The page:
In Postfix, I have specified my private key, my certificate, and the certificate of my CA

smtpd_tls_CAfile     = /etc/ssl/cacert.pem
smtpd_tls_key_file   = /etc/ssl/server.key
smtpd_tls_cert_file  = /etc/ssl/server.pem

In dovecot, there are only options to specify my key and my cert:

ssl_cert = </etc/ssl/server.pem
ssl_key = </etc/ssl/server.key

How do I specify the certificate of my CA ?


The problem is, when I connect with client to my port 993, I get certificate error. Using openssl s_client -connect server:993 I get this error:

verify return:1
verify error:num=27:certificate not trusted
verify return:1
verify error:num=21:unable to verify the first certificate
verify return:1

I don't get this error when I connect to port 465 (Postfix):

openssl s_client -connect server:465

What you need is a chain certificate. You can create one like this:

cat /etc/ssl/server.pem /etc/ssl/cacert.pem > /etc/ssl/chain.pem

and then use the chain as the server certificate

ssl_cert = </etc/ssl/chain.pem
ssl_key = </etc/ssl/server.key

Now when you connect with openssl s_client, you should get no errors (provided everything else is set up correctly)

  • 3
    If by any change someone using let's encrypt certificates gets here, the ssl_cert should be the file fullchain.pem created by default. ssl_key should be privkey.pem. – TCB13 Dec 4 '15 at 18:18
  • 3
    However for postfix, it should be: smtpd_tls_key_file = privkey.pem, smtpd_tls_cert_file = cert.pem, smtpd_tls_CAfile = chain.pem. – TCB13 Dec 4 '15 at 18:21
  • Hey @TCB13 did you the SSL certificates work with Gmail web client? Am failing to connect to my mail server through pop3s using Gmail webmail. It says "There was a problem connecting to server. Server returned error: "Connection timed out: There may be a problem with the settings you added. Please contact your other email provider to verify the correct server name and port."". Any tips? – David Okwii Jan 31 '16 at 12:04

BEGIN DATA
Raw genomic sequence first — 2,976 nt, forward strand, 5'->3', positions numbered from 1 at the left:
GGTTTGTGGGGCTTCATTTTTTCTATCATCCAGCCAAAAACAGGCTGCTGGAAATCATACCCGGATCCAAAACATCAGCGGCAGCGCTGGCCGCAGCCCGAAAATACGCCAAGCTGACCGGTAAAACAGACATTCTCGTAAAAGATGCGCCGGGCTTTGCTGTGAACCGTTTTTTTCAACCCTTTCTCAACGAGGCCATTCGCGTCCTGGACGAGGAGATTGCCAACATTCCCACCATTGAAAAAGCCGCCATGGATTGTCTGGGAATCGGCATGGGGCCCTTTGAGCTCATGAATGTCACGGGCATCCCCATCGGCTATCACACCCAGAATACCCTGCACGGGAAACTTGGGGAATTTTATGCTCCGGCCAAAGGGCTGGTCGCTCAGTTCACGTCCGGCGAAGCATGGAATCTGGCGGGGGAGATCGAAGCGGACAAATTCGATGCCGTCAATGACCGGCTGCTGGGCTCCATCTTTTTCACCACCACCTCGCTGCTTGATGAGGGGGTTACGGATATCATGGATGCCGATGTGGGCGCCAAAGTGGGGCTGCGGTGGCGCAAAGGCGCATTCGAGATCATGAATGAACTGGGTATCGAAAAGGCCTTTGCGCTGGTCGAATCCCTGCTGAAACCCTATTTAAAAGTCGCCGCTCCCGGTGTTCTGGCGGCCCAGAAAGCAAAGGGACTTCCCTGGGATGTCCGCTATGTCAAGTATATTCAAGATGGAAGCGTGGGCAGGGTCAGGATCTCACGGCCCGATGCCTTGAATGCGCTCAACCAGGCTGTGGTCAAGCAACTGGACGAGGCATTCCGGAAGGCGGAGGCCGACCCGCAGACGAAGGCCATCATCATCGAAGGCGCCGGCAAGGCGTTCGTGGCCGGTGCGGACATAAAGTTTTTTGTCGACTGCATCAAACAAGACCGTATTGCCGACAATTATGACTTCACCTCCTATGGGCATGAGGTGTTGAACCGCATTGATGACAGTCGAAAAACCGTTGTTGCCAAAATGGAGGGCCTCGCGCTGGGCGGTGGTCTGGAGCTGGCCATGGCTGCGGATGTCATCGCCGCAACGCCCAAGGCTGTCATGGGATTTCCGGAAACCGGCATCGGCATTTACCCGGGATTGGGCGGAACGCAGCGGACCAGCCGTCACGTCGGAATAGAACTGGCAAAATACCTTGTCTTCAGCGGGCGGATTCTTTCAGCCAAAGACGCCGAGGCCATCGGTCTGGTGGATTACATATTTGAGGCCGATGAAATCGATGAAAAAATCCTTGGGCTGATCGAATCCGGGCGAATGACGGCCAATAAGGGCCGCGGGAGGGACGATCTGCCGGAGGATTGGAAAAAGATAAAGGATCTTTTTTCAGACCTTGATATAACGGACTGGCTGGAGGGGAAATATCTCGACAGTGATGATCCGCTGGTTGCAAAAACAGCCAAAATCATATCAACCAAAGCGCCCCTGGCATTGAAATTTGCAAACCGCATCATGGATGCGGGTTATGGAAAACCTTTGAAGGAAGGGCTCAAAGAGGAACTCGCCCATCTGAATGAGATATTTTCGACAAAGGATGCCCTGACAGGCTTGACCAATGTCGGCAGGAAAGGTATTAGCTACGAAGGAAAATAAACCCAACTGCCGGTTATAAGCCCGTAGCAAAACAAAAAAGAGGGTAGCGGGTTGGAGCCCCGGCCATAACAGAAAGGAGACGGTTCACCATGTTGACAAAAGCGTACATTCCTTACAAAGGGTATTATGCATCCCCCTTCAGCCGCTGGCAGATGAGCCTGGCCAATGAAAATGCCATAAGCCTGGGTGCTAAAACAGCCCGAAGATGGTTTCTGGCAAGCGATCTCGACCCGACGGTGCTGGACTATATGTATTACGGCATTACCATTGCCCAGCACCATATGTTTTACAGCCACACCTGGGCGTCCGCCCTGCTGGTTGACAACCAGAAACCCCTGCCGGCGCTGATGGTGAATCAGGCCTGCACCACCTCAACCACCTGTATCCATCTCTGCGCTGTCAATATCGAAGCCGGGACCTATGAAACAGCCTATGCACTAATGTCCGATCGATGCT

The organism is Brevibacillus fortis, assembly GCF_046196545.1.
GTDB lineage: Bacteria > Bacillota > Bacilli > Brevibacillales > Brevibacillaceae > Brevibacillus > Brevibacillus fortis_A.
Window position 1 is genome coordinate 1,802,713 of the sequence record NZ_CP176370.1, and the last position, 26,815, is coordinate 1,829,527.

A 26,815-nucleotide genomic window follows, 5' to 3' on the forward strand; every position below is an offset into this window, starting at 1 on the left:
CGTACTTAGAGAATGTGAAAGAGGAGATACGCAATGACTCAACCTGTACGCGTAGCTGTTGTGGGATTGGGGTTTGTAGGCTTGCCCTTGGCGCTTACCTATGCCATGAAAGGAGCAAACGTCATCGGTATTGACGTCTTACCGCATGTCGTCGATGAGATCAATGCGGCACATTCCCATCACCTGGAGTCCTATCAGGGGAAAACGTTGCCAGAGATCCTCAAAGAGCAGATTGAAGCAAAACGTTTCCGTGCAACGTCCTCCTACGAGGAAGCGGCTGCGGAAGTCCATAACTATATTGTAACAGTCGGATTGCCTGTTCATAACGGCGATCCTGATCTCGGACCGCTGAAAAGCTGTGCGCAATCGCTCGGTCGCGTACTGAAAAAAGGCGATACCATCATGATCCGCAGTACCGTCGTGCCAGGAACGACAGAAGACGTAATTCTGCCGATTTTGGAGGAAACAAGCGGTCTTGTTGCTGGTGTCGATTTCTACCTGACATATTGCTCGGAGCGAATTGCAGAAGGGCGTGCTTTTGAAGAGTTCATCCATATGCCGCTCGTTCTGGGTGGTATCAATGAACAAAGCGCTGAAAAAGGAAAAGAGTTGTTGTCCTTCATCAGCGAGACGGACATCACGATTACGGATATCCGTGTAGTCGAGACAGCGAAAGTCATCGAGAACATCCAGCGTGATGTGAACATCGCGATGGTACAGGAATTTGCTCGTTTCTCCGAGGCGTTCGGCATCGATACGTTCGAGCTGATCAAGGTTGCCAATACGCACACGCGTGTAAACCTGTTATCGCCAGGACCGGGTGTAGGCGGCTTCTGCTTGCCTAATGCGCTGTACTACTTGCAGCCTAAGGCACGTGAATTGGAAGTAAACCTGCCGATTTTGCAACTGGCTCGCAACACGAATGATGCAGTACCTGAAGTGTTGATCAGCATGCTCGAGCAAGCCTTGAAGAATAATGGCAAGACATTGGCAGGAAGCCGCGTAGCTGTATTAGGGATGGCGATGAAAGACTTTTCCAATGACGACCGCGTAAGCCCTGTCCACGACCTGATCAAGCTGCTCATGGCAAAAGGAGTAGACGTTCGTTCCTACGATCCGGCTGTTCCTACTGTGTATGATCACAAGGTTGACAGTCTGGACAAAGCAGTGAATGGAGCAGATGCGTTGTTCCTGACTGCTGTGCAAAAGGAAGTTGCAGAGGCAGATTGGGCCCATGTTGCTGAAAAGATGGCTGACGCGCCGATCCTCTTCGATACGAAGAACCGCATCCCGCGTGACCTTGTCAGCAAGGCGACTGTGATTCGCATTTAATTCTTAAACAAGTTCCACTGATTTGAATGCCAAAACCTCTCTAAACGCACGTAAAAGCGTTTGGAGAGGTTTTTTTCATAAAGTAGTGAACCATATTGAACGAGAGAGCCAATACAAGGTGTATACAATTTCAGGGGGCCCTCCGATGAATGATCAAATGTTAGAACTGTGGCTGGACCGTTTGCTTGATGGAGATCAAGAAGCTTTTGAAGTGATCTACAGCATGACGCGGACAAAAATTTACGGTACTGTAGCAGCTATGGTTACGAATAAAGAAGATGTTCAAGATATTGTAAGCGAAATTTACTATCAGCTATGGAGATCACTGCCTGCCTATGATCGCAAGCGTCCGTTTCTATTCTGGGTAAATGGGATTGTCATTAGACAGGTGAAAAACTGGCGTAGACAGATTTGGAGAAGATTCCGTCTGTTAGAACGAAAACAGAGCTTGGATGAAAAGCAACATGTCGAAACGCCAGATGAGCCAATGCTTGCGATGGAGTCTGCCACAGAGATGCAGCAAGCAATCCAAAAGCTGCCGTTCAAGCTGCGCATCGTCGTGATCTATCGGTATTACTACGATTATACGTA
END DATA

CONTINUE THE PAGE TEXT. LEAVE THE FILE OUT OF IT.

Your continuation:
In general the server offers to the requesting client the server certificate plus all intermediary certification authorities certificates so that the client can match the top certificate of the chain to one of his trusted (root) certificates. That is true for apache, dovecot and postfix. Dovecot doesn't seem to have a setting for the trust chain, so in this case the trust chain has to be merged with the server certificate and be pointed to by.

ssl_cert = </etc/ssl/server-plus-chain.pem

The order of the certificates is

  1. server cert
  2. intermediary certs

The last intermediary cert is issued by the trusted root cert the client has available.


Certificate and key are needed if the application works as a SSL server, e.g. the certificate is the one presented to the client. A list of trusted CA is needed if the application works as an SSL client and thus needs to verify the certificate presented by the server.

While postfix works as both server (accepting mails) and client (delivering mail to another mail server) dovecot is only a server and thus does not need a list of trusted CAs.

  • please see my update – Martin Vegter Jul 24 '14 at 19:42
  • The CA setting for postifx is only used if postfix delivers mail, which is not the case in your example. You should get a similar error with postfix too because s_client has not default for CApath and therefore verification should fail. It might help if you would post the whole output of s_client for both cases to see what's going on. – Steffen Ullrich Jul 24 '14 at 19:53
  • I don't think what you say is correct. Apache also has parameter for CA certificate SSLCACertificateFile. – Martin Vegter Jul 24 '14 at 20:11
  • 1
    From apaches documentation: "SSLCACertificateFile...These are used for Client Authentication". I.e. it is used if the client authorizes itself using a certificate. For this case you have a ssl_ca setting (and others) in dovecot too, see wiki2.dovecot.org/SSL/DovecotConfiguration "Client certificate verification/authentication". Postfix uses smtpd_tls_CAfile setting both to verify client certificates when accepting and server certificates when delivering mail. But there are no client certificates involved in your example use with s_client. – Steffen Ullrich Jul 24 '14 at 20:26

CA certificates if you have multiple files, it is possible to solve follows

ssl_verify_client_cert = yes
ssl_ca = </etc/ssl/myssl/startssl.pem 
ssl_ca = </etc/ssl/myssl/sub.class2.server.ca.pem

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